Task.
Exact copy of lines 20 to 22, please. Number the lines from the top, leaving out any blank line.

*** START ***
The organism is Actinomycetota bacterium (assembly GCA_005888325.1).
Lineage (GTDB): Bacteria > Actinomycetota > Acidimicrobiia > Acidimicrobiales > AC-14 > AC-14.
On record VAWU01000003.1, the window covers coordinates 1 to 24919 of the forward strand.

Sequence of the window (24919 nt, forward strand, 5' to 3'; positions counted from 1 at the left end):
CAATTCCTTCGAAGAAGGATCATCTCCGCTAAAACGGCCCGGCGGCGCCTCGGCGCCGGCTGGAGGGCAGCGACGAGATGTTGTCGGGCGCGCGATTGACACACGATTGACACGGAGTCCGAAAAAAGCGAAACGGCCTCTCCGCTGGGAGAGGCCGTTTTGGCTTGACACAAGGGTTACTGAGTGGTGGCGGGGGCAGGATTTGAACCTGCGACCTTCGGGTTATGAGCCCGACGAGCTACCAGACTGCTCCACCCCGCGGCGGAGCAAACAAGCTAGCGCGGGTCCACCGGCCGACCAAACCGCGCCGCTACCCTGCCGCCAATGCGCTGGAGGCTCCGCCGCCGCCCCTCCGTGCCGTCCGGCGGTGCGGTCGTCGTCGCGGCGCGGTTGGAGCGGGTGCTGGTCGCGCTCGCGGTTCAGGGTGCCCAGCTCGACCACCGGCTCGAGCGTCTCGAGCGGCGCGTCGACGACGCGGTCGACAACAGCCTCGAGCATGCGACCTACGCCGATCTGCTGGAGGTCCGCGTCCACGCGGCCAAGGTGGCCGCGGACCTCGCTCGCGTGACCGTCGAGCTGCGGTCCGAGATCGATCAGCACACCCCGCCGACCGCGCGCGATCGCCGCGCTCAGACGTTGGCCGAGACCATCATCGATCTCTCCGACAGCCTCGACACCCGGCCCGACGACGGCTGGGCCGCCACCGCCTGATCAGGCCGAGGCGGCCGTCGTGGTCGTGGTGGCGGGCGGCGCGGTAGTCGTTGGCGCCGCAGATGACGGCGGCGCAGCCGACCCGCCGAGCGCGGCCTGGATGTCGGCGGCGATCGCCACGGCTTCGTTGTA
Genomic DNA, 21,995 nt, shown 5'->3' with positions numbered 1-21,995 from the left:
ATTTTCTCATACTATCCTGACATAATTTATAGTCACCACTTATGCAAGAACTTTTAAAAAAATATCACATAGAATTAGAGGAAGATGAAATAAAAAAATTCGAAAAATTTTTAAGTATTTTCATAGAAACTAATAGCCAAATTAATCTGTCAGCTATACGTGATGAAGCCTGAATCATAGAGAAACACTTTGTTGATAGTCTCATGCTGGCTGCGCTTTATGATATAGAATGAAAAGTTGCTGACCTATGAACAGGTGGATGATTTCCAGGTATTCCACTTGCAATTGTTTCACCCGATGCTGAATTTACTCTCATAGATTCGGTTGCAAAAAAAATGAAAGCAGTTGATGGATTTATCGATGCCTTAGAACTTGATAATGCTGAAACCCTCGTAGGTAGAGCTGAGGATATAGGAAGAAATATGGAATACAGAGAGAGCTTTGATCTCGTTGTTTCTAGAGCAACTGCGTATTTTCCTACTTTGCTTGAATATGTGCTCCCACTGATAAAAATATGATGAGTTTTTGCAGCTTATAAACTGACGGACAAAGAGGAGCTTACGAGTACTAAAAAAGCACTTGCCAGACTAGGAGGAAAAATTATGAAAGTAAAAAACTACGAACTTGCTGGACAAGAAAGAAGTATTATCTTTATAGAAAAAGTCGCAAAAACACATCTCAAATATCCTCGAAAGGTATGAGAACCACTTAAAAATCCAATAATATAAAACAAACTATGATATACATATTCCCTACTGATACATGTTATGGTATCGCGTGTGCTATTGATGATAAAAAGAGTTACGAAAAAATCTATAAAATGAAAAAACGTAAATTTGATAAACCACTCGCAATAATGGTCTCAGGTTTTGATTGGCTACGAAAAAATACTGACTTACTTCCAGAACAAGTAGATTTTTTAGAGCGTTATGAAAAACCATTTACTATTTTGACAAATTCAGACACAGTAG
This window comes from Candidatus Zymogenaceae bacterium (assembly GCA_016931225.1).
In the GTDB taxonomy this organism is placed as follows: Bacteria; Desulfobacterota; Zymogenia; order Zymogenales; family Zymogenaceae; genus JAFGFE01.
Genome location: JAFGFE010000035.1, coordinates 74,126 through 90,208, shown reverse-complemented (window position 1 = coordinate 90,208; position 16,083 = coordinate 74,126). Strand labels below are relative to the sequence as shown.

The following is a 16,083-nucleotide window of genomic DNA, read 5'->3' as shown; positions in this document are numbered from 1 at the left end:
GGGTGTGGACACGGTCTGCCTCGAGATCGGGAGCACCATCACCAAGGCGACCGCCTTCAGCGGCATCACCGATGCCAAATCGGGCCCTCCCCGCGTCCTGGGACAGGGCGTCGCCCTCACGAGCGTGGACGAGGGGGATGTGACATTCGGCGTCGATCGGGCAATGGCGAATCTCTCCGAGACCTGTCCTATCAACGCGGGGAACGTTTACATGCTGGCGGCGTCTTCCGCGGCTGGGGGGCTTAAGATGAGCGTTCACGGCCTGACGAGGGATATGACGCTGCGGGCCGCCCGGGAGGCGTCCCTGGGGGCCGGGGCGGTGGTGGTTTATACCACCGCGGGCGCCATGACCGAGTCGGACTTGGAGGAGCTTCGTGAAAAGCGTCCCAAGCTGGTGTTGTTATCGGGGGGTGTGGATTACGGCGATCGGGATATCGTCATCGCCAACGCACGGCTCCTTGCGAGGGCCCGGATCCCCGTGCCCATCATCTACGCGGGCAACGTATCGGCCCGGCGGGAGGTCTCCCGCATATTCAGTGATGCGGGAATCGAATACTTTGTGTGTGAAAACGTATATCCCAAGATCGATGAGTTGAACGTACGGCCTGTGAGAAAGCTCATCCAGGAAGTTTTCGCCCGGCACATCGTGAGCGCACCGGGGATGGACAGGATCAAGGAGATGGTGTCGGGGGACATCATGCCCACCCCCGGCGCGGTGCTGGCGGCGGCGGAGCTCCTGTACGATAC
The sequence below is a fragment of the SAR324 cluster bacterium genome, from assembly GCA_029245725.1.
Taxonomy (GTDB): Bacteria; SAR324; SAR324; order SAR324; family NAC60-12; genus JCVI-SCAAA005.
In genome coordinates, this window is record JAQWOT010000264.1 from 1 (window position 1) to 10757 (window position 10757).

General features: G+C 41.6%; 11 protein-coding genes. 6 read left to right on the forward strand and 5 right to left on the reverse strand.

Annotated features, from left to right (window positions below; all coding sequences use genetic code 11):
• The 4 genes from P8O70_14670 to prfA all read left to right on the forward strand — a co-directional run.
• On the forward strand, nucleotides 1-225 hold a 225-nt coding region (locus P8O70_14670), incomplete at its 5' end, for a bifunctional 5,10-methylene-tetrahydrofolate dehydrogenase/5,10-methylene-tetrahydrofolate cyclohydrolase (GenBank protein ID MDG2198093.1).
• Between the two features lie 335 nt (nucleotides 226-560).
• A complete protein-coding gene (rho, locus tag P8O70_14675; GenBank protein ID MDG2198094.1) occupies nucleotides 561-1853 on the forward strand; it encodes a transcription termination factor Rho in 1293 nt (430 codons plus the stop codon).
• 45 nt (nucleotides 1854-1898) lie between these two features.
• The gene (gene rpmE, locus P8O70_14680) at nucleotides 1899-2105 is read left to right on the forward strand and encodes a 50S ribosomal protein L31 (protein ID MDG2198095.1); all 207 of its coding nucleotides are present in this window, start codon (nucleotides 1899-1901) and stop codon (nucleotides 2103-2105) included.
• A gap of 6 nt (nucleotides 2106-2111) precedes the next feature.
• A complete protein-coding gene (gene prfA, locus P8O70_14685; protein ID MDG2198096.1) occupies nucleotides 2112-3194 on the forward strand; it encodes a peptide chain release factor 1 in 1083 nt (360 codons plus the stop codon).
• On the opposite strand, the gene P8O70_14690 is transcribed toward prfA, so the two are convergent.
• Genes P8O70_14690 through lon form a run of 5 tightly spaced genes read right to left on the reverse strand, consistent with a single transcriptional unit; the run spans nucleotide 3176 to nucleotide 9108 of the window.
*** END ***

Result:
• Between the two features lie 335 nt (nucleotides 226-560).
• A complete protein-coding gene (rho, locus tag P8O70_14675; GenBank protein ID MDG2198094.1) occupies nucleotides 561-1853 on the forward strand; it encodes a transcription termination factor Rho in 1293 nt (430 codons plus the stop codon).
• 45 nt (nucleotides 1854-1898) lie between these two features.